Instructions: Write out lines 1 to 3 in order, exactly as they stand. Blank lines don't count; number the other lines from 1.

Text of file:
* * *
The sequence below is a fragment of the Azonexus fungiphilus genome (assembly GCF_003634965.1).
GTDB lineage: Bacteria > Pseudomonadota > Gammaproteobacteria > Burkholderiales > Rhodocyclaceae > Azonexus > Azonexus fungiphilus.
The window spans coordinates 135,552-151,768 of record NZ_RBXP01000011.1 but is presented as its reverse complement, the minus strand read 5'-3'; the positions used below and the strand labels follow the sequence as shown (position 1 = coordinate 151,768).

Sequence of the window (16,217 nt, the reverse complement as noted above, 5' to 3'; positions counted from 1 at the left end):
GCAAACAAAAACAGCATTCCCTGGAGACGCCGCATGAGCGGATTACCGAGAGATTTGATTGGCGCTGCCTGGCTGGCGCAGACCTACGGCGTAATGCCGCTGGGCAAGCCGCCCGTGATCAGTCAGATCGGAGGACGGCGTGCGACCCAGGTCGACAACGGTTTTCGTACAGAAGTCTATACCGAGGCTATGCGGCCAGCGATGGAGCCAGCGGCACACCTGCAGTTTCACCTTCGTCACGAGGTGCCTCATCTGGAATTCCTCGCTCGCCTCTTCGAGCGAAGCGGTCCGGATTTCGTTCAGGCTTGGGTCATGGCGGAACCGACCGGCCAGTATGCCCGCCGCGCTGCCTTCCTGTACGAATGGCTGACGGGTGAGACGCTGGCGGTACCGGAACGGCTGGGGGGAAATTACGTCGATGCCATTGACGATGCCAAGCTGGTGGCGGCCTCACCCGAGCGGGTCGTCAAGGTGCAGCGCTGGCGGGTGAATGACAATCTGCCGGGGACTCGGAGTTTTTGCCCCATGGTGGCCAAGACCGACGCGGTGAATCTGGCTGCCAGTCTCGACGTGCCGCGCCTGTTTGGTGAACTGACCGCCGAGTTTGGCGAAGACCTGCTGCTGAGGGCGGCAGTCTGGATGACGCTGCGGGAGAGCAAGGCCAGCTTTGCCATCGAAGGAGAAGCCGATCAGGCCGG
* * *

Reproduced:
The sequence below is a fragment of the Azonexus fungiphilus genome (assembly GCF_003634965.1).
GTDB lineage: Bacteria > Pseudomonadota > Gammaproteobacteria > Burkholderiales > Rhodocyclaceae > Azonexus > Azonexus fungiphilus.
The window spans coordinates 135,552-151,768 of record NZ_RBXP01000011.1 but is presented as its reverse complement, the minus strand read 5'-3'; the positions used below and the strand labels follow the sequence as shown (position 1 = coordinate 151,768).